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Physiol Behav. 2001 Nov-Dec;74(4-5):551-7.

Beverage viscosity is inversely related to postprandial hunger in humans.

Author information

1
Department of Foods and Nutrition, Purdue University, Room 212, 1264 Stone Hall, West Lafayette, IN 47907-1264, USA. mattesr@cfs.purdue.edu

Abstract

Accumulating evidence indicates that energy-yielding beverages evoke weaker appetitive responses than more solid food items, but the properties responsible have not been characterized. The present study attempted to isolate an influence of viscosity. At weekly intervals, 84 adults ingested 325-ml (220 kcal) shakes that were matched on weight, volume, temperature, energy, macronutrient content, energy density, rate of consumption, cognitive expectations, palatability, appearance, and requirements for mechanical processing, but varied in viscosity. Twice appetitive ratings were obtained over the subsequent 4 h, while all intake was proscribed, and twice ratings were kept until the first spontaneous eating occasion comprised of > or =100 kcal. Dietary intake was recorded over the 24 h after shake ingestion. Significantly greater and more prolonged reductions of hunger were observed with the thicker shake. No significant differences were noted in the size or time to first meal or 24 h energy intake. These data indicate viscosity exerts an independent inverse effect on hunger in humans.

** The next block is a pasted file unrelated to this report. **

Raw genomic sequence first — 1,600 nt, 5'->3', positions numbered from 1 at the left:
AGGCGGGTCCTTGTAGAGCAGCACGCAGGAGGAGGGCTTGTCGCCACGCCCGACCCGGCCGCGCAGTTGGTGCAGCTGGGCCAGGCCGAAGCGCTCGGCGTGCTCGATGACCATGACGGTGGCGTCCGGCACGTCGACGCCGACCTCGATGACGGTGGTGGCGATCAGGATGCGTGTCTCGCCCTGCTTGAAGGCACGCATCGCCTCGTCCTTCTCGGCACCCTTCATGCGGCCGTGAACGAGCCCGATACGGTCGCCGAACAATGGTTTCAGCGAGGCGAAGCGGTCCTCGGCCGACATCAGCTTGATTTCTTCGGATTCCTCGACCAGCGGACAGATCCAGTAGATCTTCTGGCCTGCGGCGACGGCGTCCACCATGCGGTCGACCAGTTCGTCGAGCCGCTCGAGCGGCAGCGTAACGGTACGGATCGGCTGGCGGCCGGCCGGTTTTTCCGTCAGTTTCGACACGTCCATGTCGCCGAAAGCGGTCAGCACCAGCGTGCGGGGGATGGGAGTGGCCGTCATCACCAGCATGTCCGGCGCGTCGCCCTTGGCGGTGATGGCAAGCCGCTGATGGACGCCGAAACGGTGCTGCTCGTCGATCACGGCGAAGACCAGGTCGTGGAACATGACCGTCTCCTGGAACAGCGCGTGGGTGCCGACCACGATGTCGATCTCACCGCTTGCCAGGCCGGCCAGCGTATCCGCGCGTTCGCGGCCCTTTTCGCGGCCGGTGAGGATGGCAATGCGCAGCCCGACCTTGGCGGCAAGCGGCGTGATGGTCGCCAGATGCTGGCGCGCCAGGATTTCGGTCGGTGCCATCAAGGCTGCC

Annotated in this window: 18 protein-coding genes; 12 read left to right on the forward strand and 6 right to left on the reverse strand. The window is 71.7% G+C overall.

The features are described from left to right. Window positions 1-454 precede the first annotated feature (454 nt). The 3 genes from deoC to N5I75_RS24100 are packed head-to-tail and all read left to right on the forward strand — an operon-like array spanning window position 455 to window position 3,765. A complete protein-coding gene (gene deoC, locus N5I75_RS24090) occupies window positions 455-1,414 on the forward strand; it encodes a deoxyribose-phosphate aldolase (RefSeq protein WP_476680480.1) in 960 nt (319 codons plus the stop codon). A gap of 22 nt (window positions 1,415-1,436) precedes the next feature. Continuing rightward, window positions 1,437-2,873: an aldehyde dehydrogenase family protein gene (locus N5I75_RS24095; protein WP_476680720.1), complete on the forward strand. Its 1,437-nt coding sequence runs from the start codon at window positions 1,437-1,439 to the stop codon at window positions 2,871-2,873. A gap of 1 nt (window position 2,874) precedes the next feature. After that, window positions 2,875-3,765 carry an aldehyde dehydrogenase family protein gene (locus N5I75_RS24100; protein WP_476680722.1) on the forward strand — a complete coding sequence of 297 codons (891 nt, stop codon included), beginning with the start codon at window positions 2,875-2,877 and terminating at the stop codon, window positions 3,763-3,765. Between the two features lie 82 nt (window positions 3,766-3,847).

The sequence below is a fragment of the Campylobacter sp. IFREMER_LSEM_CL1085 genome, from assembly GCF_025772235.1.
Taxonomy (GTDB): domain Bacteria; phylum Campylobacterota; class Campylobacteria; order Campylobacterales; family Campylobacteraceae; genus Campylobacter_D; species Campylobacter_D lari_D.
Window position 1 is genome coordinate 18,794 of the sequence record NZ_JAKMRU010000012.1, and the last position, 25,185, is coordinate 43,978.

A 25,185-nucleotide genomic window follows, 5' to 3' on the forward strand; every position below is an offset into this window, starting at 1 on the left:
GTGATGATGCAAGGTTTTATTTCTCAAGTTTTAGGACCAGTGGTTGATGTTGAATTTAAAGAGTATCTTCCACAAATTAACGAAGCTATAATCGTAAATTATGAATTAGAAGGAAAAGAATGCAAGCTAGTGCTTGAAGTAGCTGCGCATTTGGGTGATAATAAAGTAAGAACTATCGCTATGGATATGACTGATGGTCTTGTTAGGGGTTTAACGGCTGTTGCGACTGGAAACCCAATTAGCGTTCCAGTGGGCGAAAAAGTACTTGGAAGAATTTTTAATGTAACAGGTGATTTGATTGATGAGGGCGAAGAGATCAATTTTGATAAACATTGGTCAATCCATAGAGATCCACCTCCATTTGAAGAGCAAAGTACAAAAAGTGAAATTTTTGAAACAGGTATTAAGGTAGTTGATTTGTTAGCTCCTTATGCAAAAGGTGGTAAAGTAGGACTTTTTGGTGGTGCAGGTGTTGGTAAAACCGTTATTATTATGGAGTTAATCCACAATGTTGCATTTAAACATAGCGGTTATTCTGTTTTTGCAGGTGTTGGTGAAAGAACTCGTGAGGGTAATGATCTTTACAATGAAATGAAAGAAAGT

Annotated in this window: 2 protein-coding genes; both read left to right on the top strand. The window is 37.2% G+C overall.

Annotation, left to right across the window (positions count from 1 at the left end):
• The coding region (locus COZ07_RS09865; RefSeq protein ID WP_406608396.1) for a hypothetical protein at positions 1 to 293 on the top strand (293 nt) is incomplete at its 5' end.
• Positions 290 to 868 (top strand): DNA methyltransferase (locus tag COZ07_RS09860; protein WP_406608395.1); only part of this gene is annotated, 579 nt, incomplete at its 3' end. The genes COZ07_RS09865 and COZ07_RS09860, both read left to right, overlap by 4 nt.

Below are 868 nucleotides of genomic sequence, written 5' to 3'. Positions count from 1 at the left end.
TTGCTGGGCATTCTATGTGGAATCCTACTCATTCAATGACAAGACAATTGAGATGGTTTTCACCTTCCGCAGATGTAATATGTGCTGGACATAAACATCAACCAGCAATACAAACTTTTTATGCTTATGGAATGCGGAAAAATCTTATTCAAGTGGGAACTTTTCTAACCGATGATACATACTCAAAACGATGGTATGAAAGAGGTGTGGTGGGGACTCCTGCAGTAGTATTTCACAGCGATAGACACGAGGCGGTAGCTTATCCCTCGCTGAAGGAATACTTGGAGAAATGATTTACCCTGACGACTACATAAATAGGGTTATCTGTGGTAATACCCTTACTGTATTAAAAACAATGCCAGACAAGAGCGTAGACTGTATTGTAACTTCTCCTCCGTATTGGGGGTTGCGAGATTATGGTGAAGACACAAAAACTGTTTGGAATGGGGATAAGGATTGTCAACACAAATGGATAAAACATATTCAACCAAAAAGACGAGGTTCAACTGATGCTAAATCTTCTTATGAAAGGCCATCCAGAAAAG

PMID:
11790415
DOI:
10.1016/s0031-9384(01)00597-2
[Indexed for MEDLINE]

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